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Petschek Award Offers a New York Renewal

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Joyce Yang’s career hasn’t exactly gotten off to a rocky start. With a medal from the Cliburn Competition, a coveted Avery Fisher Career Grant, and a list of orchestra appearances eminent enough to make Herbert von Karajan blush, the pianist has accomplished at age 25 what would take most pianists several lifetimes.

Joyce Yang has been named the winner of the William Petschek Piano Recital Award competition.

(Photo by Photo by Larry Ford)

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Wherefore, then, did she enter the William Petschek Piano Recital Award competition?

“I felt like the New York stage pushes me hard, and I haven’t really done a New York date in a while,” Yang (Pre-College ’04; B.M. ’10) said in a recent Skype interview with The Journal. “I simply looked at it as an Alice Tully recital.”

After the death of William Petschek in 1980, an annual piano recital was established in his name to provide debut opportunities to the cream of Juilliard’s crop. Though it was described as a “coming-out concert” by Charles Petschek, William’s nephew, in a 1998 New York Times interview, Yang sees her first-ever solo appearance in Alice Tully Hall as neither a debutante ball, nor even a wedding ceremony. Rather, for this seasoned veteran of the international concert stage, it marks a renewal of vows with the city that catapulted her to fame.

Indeed, it was six years ago this May when Yang burst on to the international scene, having just completed her first year as an undergraduate at Juilliard. While most other 19-year-old undergrads were lugging the dust-ridden contents of their dorm rooms down the freight elevator of the Meredith Willson Residence Hall, freshly shell-shocked from their first nine-month tour of duty at 60 Lincoln Center Plaza, Joyce Yang was on a plane for hot and sunny Fort Worth, Tex., home of the Super Bowl of international piano competitions: the Van Cliburn. Two weeks later, she walked away as the all-around winner, pocketing the silver medal as well as two additional awards for best-performance of a new work and best performance of chamber music.

“I had really no idea I was going to advance. It was a real shock for me to walk away with the silver,” said Yang, whose experience at the Van Cliburn was so overwhelming she lost 15 pounds over the course of the competition—hardly a desirable condition for a final-round performance of Prokofiev’s herculean Second Concerto. “I was physically weak but the head kept going,” she said. “It became at that point a stamina test rather than artistry.”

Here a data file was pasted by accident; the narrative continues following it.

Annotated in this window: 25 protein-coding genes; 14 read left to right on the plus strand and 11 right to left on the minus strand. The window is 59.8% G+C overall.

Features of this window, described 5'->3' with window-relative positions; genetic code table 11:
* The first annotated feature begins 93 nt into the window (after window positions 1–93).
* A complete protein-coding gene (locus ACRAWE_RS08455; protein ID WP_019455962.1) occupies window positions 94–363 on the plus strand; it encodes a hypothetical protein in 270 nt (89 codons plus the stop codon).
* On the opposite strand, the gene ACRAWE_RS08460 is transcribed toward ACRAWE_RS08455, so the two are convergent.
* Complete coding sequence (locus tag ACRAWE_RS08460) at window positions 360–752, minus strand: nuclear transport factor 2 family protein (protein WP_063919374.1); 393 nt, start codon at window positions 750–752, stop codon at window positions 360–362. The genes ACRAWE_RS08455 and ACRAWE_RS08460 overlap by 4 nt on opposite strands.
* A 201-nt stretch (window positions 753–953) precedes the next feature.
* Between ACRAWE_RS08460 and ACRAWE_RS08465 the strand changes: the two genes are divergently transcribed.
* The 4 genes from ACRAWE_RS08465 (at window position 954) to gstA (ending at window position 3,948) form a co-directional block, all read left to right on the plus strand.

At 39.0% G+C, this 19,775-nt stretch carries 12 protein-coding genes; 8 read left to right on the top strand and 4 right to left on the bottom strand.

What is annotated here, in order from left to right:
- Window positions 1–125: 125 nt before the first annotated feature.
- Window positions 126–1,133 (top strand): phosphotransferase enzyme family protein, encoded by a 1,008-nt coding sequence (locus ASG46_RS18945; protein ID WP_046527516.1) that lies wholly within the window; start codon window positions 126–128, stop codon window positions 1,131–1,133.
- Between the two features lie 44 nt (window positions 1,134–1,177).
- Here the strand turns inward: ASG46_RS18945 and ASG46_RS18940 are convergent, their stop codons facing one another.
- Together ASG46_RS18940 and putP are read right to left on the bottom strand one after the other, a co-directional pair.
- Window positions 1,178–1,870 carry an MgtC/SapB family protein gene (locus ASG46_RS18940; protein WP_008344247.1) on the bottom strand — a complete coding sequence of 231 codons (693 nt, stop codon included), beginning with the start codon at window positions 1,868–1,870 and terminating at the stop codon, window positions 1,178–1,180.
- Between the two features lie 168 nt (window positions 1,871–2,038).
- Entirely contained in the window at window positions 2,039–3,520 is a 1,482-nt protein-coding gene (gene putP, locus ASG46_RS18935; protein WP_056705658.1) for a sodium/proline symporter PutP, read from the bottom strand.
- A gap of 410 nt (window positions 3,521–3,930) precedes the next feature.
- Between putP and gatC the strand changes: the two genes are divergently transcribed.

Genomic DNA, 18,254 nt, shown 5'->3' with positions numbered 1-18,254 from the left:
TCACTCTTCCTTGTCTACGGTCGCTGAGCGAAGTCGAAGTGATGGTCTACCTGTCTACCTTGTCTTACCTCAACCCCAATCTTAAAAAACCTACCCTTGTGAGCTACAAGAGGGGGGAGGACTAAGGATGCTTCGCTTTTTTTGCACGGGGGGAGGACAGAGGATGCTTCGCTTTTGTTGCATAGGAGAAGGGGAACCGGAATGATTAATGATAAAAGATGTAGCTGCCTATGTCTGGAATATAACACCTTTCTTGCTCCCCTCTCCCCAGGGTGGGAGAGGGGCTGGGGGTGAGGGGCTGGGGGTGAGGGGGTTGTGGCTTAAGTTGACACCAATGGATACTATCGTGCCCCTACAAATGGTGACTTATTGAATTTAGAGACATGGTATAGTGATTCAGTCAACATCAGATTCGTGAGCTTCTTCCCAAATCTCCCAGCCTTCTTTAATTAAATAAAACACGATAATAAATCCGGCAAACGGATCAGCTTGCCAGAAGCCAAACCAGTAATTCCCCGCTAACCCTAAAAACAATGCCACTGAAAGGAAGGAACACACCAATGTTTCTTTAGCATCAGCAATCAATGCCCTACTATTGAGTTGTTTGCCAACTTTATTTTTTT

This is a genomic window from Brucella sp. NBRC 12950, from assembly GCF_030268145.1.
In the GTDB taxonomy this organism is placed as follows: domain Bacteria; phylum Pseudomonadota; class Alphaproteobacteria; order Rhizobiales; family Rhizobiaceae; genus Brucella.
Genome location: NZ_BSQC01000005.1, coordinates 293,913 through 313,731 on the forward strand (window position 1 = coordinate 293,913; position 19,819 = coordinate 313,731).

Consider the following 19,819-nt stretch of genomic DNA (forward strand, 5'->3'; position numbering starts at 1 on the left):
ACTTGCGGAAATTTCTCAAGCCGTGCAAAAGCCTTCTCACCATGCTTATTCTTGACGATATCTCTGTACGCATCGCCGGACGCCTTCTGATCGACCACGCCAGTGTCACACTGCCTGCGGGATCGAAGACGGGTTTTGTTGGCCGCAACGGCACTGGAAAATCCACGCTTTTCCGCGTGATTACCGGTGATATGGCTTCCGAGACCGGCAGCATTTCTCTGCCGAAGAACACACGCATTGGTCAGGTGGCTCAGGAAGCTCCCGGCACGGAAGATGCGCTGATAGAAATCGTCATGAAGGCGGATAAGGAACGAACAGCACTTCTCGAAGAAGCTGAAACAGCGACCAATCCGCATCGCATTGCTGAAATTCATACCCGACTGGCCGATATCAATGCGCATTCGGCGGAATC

A native of Seoul, Yang displayed an early precocity that was difficult to account for. She did not come from a musical family, and if it hadn’t for the piano lessons she began taking with her aunt at age 4, she might never have realized her musical potential. Much of her artistic spark, as it turns out, seems to have been intrinsic. As a 9-year-old sitting in a practice room learning Beethoven’s Second Piano Concerto, Yang experienced a pivotal moment in her musical awakening. “I remember being so ecstatic for 15 minutes,” she said. “That’s the first time I felt like I wasn’t just pressing the keys, and really heard something.”

A year later, Yang was paying a visit to New York City to play for world-renowned pedagogue Yoheved (Veda) Kaplinsky, who was impressed enough to offer her a place in her Pre-College studio at Juilliard. Since then, Kaplinsky has been a kind of second mother to Yang—nurturing her talent, providing emotional support, and ultimately paving the way for her career.

Today, as Yang tours the world from Salt Lake City to Sydney, Kaplinsky remains a strong spiritual presence. “Sometimes when I practice I can hear Veda in the back of my head. I can actually hear what she would say to me,” said Yang.

Though her formative influences will surely come through on the stage of Tully, it is the irreducible qualities belonging solely to Yang that will speak most clearly to the audience. A synesthete herself, Yang will literally be weaving colors and shapes in her interpretations of Scarlatti, Currier, Debussy, Liebermann, Chopin-Liszt, and Schumann. 

“Putting these pieces together—pieces that are reminiscent of each other—allows us to listen in a new way and from different angles,” Yang’s program notes state, revealing a character trait that is perhaps crucial to understanding her success. This pursuit of new and different experiences, whether in music or in life itself, may very well secure Yang’s place on the international scene for decades to come.

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